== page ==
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Thread: Piecing with Flannel

  1. #1
    Senior Member AlvaStitcher's Avatar
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    Piecing with Flannel

    When you piece with flannel do you iron just as you would with cotton?

  2. #2
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    It's how I do it. I press the seam to set it then "press" the piece open w/o stretching (i.e.) pulling on one end.

  3. #3
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    I would press; it's easy to stretch out of shape. But it also depends on the quality of the flannel; a good one will be a little more "firm" and thick.

  4. #4
    Senior Member stillclock's Avatar
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    i don't do much piecing with flannel outside of backs, but those are loooooooong seams.

    i use starch on both sides of the fabric, and make sure it's good and dry before handling it.

    then when i sew it i am extra careful to press, not iron with sweeping motions.

    i love flannel and i think it's great to work with, but it is highly mobile. not sure i would take it on in a pattern that required cuts on the bias. it just wriggles too much!

    good luck!

    aileen

  5. #5
    Power Poster Prism99's Avatar
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    When I pieced a flannel quilt, I first washed and machine dried it twice to shrink it.

    Next, I *heavily* starched the flannel. My method was to use a 1:1 solution of Sta-Flo liquid laundry starch and water. I painted this onto the yardage with a large wall painting brush, let the fabric absorb the solution for a couple of minutes, then tossed in the dryer and finished by ironing with steam. Only then did I cut the pieces. Heavy starching ensures greater accuracy with both the cutting and piecing of flannel because it stabilizes the fabric; doesn't wiggle around anymore.

    It's also a good idea to piece with larger seams than the usual scant 1/4". If the pattern permits, moving up to 3/8" or even 1/2" is a good idea. This is because flannel tends to ravel more easily than regular quilting fabric.

    If your pieces are already cut, you can still spray starch to add a little stability.

    Oh, and be sure to clean your machine regularly while sewing flannel. It produces a lot of lint!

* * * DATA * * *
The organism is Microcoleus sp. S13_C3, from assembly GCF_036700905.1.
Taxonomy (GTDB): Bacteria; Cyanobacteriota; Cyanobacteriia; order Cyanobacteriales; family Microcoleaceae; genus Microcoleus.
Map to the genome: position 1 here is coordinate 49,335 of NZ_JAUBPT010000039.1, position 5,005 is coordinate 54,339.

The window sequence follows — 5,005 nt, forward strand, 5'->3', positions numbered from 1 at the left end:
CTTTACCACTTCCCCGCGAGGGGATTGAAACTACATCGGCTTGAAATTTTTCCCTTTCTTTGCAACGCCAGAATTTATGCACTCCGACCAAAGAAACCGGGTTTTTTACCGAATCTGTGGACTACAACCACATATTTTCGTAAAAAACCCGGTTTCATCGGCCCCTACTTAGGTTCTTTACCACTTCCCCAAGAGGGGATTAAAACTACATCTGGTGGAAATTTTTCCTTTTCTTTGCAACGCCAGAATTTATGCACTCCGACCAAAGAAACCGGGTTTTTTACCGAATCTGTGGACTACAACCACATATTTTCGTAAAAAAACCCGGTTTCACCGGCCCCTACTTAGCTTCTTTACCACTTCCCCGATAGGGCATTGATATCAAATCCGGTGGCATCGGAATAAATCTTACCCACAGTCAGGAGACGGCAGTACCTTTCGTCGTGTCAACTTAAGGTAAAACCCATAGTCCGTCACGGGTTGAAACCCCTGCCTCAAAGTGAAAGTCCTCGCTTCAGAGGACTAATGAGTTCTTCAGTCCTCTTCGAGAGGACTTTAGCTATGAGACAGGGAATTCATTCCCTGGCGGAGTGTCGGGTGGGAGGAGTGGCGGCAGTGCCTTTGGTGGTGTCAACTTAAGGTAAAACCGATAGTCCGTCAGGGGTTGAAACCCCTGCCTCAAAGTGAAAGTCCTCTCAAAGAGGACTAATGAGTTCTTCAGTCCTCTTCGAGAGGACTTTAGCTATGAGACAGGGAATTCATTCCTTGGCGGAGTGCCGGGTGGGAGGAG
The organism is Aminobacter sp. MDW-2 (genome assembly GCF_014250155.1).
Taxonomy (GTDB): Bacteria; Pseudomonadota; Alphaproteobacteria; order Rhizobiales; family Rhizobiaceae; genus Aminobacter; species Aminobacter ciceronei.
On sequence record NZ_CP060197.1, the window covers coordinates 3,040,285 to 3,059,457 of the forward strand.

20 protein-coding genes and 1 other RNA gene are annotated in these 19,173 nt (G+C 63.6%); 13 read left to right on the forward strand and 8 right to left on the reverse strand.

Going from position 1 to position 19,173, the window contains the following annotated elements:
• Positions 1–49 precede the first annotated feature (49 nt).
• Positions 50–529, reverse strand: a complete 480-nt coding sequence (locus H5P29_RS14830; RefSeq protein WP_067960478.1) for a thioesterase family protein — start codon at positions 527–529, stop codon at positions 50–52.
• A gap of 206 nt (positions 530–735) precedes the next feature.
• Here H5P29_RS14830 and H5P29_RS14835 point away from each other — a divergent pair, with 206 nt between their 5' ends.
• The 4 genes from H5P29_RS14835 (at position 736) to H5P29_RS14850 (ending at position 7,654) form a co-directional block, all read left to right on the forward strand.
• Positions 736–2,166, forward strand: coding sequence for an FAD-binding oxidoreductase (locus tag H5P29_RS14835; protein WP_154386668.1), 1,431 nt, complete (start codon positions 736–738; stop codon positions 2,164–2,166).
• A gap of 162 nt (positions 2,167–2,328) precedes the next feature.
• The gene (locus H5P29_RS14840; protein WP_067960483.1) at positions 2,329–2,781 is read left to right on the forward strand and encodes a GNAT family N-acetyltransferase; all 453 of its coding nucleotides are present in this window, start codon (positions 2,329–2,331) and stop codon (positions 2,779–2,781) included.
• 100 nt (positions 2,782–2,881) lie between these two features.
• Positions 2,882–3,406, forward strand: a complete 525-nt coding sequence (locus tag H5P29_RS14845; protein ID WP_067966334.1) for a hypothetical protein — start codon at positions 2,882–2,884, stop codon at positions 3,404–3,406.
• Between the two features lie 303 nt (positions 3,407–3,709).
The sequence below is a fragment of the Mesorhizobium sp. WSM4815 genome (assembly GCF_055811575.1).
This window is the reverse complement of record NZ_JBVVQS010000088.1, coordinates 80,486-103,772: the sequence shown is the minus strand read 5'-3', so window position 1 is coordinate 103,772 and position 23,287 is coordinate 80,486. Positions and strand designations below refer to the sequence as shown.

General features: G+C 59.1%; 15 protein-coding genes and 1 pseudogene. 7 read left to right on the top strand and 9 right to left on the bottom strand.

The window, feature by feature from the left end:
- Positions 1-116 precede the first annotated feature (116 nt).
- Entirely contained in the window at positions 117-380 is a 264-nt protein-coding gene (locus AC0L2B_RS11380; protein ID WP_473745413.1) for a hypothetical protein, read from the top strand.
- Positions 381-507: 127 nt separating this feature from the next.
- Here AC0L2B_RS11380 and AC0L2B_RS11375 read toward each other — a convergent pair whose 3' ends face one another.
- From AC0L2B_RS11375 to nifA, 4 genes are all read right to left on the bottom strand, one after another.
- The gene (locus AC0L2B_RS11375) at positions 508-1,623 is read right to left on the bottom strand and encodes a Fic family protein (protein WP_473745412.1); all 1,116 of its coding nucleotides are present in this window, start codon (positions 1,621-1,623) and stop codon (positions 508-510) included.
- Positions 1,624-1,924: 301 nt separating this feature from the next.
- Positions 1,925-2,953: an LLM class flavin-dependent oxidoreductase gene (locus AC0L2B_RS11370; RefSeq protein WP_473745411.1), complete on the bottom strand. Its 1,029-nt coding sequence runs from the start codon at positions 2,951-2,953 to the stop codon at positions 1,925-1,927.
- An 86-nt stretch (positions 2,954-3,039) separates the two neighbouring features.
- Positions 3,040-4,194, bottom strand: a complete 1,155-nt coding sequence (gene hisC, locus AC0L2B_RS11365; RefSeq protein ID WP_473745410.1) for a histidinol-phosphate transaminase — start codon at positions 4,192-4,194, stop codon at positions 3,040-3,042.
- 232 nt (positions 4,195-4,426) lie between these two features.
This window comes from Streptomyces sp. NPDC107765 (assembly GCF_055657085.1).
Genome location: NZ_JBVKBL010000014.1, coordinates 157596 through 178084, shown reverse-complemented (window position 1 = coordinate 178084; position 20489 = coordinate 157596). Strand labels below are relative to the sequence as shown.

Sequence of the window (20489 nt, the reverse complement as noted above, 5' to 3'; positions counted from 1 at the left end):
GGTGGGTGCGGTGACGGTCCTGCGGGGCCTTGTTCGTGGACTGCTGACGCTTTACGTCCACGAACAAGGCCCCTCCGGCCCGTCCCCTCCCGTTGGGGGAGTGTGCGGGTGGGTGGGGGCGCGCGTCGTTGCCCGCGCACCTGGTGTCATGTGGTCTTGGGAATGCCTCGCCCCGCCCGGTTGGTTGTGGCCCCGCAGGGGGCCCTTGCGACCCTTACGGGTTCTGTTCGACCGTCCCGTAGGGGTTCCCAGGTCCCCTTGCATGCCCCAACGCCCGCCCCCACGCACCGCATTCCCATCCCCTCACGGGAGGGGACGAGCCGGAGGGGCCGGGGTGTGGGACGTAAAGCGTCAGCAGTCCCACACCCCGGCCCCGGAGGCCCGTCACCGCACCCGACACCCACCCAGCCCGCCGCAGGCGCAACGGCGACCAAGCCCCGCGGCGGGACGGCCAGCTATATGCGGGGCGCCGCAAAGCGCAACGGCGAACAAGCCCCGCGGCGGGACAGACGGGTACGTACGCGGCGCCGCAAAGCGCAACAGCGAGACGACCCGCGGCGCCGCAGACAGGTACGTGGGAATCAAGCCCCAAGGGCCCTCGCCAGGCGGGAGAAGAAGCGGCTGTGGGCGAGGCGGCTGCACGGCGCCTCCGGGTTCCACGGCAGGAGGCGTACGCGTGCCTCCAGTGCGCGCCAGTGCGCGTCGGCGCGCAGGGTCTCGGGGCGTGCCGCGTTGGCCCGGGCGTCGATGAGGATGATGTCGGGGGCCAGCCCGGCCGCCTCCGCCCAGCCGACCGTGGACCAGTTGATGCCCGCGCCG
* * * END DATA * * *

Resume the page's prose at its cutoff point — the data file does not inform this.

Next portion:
6. #6
    Power Poster ckcowl's Avatar
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    I use a lot of flannel- pieces of flannel are in almost every quilt I make- I treat it the same as I do every other cotton fabric. (if it is thin, loosely woven, low-er quality I prewash it- if it is nice, good quality, double sided flannel I do not always prewash it- I've never had a problem with this) I am careful with steam; make sure I do not stretch it out of shape by ironing- if making blocks only 'press' them, don't iron across them- flannel does stretch out of shape easily. I do *when I think it's necessary* starch and iron my flannel before cutting. it helps with nice cuts.
    hiding away in my stash where i'm warm, safe and happy

  7. #7
    Senior Member AlvaStitcher's Avatar
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    Thank you for your replies. I am finding that there is certainly a lot of wiggle in working with flannel. I just hope the rows fit together okay. The sashing is so narrow in this quilt that I cannot take larger seams than the 1/4 in. I will have to get out the starch and give it a good spritz. Now on to find a "tute" about making the sashing match up as the rows are put together. I have seen one somewhere, hmmmmm

  8. #8
    Power Poster Prism99's Avatar
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    My method for lining up rows with sashing is as follows. I sew a long strip of sashing to the bottom of the first row. I iron that, then turn it to the wrong side. Using a ruler and pencil, I draw lines that extend the seams through that long row of bottom sashing. This creates "virtual" seam lines in the long sashing piece. I pin the second row to this long sashing strip, making sure to match seams in the second row with the virtual seam lines marked in the sashing. When sewing this seam, I ease as necessary to keep the pinned lines matching. I repeat this process as each row is added. It's a simple way to keep blocks lined up when you are using sashing without cornerstones. The pencil marks actually take the place of cornerstone seams.

  9. #9
    Super Member AliKat's Avatar
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    I might not be currant in my thinking, but when I piece with flannel I use 1/2" seam allowances.
    Have fun quilting! If it isn't fun, you will miss a lot.
    ali

  10. #10
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    I had never thought of starching my flannel. That's a great idea! It's sure to cut down on my cussing.

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